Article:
TD-SCDMA STE

For the first evolution phase of TD-SCDMA, three alternative solutions are considered. The first one is compatible with WCDMA STE, which is based on HSDPA/HSUPA technology. The second is to provide MBMS service via the compatible multicast broadcast single-frequency network (MBSFN) technique or the new union time-slot network (UTN) technique. The last is HSPA+ to achieve similar performance as LTE.

On a single carrier, TD-HSDPA can reach a peak rate of 2.8 Mb/s for each carrier when the
ratio of upstream and downstream time slots is 1:5. The theoretical peak transmission rate of a three-carrier HSDPA system with 16-quadrature amplitude modulation (QAM) is up to 8.4 Mb/s.

Single-carrier TD-HSUPA can achieve different throughput rates if the configurations and parameters are varied, including the number of occupied time slots, the modulation, and the transport block size in bytes. Considering the complexity of a terminal with several carriers in TD-HSUPA, multicarrier is configured in the Node B, while only one carrier is employed in the terminal.

In Rel-7 based TD-HSPA+, In order to match the performance of orthogonal frequency-division multiple access (OFDMA)-based TD-LTE systems, some advanced techniques are utilized, such as multiple-input multiple-output (MIMO), polarized BF, higher modulation and coding schemes (64-QAM is available), adaptive fast scheduling, multicarrier techniques, and so on. Theoretically, 64-QAM can improve performance by a factor of 1.5 compared to the current 16-QAM; for single-carrier the peak rate reaches 4.2 Mb/s, and three-carrier up to 12.6 Mb/s.

For the MIMO technique, double transmit antenna array (D-TxAA), based on the pre-coding method at the transmitter, has been employed in frequency-division duplex (FDD)-HSPA+ systems, while selective per antenna rate control (S-PARC), motivated by the Shannon capacity limit for an open loop MIMO link, has been applied in TD-HSPA+ systems.

TD-SCDMA LTE

The TD-SCDMA LTE program was kicked off in November 2004, and the LTE demand report was approved in June 2005. The LTE specified for TD_SCDMA evolution is named TD-LTE.

LTE systems are supposed to work in both FDD and TDD modes. LTE TDD and FDD modes have been greatly harmonized in the sense that both modes share the same underlying framework, including radio access schemes OFDMA in downlink and SC-FDMA in uplink, basic subframe formats, configuration protocols, and so on.

TD-LTE trials have already started last year with some positive results.

TD-SCDMA LTE+

IMT-Advanced can be regarded as a B3G/4G standard, and the current TD-SCDMA standard migrating to IMT-Advanced can be regarded as a thorough revolution. TD-LTE advanced (TD-LTE+) is a good match with the TD-SCDMA revolution to IMT-Advanced.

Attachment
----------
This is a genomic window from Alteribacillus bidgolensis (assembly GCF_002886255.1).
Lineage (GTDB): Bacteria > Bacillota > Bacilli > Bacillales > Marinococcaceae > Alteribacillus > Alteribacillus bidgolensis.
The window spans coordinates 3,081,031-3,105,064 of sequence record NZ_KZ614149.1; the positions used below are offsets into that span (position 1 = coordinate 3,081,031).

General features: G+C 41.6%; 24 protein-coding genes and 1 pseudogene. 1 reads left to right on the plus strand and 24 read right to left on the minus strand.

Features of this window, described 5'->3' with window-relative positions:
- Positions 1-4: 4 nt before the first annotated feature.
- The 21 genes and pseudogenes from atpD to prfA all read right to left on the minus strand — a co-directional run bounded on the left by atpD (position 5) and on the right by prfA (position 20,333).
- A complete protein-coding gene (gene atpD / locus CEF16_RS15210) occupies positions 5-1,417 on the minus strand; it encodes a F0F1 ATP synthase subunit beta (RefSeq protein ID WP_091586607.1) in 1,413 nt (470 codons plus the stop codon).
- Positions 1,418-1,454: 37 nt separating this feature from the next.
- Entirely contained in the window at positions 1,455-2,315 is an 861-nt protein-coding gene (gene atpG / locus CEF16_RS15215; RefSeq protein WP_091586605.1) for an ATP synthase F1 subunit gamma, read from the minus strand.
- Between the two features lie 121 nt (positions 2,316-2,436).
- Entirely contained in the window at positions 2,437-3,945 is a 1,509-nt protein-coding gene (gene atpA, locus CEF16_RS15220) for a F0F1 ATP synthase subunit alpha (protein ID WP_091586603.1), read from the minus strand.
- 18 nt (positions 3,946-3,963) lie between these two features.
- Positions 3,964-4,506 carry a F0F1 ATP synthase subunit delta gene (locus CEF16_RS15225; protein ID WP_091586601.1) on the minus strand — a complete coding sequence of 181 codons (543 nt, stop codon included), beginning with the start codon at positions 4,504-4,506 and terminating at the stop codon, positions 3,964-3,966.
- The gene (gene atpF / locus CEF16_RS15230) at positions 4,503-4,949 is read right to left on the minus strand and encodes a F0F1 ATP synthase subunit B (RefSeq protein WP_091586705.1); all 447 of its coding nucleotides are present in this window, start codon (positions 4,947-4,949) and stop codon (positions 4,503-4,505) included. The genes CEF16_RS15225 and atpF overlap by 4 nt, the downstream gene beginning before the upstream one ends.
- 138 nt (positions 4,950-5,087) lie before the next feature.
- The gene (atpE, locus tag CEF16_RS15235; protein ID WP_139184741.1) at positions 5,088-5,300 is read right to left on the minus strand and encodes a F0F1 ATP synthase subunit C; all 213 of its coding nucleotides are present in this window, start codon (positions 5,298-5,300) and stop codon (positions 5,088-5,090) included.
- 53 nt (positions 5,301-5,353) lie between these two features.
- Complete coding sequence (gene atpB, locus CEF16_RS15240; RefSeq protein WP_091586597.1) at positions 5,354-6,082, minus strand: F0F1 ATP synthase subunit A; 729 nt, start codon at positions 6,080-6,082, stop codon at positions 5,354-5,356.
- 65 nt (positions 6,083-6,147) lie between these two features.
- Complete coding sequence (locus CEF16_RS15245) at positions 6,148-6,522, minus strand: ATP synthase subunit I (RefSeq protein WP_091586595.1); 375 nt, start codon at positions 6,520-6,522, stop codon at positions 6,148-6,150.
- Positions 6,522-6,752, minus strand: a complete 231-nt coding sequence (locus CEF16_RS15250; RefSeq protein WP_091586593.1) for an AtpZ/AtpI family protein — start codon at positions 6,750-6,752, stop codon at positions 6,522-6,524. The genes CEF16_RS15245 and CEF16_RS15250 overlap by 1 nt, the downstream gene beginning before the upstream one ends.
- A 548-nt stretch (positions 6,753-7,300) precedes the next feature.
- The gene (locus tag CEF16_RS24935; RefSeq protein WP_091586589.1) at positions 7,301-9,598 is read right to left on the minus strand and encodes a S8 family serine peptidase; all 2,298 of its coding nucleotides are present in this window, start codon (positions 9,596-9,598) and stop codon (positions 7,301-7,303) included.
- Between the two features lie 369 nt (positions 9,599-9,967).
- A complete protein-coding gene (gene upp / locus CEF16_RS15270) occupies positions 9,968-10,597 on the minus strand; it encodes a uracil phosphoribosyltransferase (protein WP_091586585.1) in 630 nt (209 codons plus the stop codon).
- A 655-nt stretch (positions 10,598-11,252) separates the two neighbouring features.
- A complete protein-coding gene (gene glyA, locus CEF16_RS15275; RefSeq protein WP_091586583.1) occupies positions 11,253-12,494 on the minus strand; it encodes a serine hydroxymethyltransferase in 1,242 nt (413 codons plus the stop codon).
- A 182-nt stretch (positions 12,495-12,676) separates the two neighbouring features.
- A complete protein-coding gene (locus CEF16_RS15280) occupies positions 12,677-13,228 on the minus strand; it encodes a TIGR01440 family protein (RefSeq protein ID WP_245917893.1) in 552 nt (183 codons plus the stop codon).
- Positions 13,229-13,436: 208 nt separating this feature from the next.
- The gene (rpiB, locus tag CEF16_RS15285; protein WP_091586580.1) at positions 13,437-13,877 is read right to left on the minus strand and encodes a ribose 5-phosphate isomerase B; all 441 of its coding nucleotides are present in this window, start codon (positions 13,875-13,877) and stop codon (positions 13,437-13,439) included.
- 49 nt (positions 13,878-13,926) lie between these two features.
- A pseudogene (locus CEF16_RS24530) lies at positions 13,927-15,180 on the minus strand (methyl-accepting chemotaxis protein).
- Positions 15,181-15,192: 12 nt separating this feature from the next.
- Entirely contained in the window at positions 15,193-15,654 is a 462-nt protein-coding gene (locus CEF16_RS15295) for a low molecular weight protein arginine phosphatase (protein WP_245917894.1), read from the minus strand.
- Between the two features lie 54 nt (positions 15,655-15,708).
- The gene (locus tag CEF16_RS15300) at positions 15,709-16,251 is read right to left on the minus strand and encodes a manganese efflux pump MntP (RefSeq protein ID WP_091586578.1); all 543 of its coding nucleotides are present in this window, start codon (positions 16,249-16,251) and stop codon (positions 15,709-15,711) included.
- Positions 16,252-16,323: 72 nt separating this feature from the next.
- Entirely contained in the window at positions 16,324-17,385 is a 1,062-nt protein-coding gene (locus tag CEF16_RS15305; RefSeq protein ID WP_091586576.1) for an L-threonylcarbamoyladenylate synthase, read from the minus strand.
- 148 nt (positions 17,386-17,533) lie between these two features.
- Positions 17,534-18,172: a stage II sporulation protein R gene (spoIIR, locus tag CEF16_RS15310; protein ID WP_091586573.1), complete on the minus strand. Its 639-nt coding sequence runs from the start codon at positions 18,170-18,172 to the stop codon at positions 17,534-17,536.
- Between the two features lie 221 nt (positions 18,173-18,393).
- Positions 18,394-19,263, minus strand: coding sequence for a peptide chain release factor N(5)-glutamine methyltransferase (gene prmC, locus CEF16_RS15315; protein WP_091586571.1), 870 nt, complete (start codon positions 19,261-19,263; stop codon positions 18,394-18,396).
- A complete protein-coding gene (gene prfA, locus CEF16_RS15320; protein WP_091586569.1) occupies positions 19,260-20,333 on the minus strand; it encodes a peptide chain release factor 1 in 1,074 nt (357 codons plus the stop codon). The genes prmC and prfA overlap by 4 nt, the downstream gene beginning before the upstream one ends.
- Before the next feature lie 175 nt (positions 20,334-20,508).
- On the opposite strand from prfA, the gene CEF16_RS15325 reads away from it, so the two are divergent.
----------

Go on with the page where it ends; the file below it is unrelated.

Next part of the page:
It is predicted that the future TD-SCDMA revolution technology will support data rates up to approximately 100 Mb/s for high mobility and up to approximately 1 Gb/s for low mobility such as nomadic/local wireless access.

Recently, some advanced techniques have been presented for TD-LTE+ in China, ranging from the system architecture to the radio processing techniques, such as multi-user (MU)-BF, wireless relaying, and carrier aggregation (CA).

For MU-BF see the paper proposed by Huawei, CHina Mobile and CATT here (http://www.3gpp.org/ftp/tsg_ran/WG1_RL1/TSGR1_55b/Docs/R1-090133.zip).

For Wireless Relaying see the ZTE paper here (http://www.3gpp.org/ftp/tsg_ran/WG1_RL1/TSGR1_56b/Docs/R1-091423.zip).

To achieve higher performance and target peak data rates, LTE+ systems should support bandwidth greater than 20 MHz (e.g., up to 100 MHz). Consequently, the requirements for TD-LTE+ include support for larger transmission bandwidths than in TD-LTE. Moreover, there should be backward compatibility so that a TD-LTE user can work in TD-LTE+ networks. CA is a concept that can provide bandwidth scalability while maintaining backward compatibility with TD-LTE through any of the constituent carriers, where multiple component carriers are aggregated to the desired TD-LTE+ system bandwidth. A TD-LTE R8 terminal can receive one of these component carriers, while an TD-LTE+ terminal can simultaneously access multiple component carriers. Compared to other approaches, CA does not require extensive changes to the TD-LTE physical layer structure and simplifies reuse of existing implementations. For more on Carrier Aggregation see CATT, LGE and Motorola paper here (http://www.3gpp.org/ftp/tsg_ran/WG1_RL1/TSGR1_56b/Docs/R1-091655.zip).

Finally, there are some interesting developments happening in the TD-SCDMA market with bigger players getting interested. Once a critical mass is reached in the number of subscribers as well as the manufacturers I wouldnt be surprised if this technology is exported beyond the Chinese borders. With clear and defined evolution path this could be a win-win situation for everyone.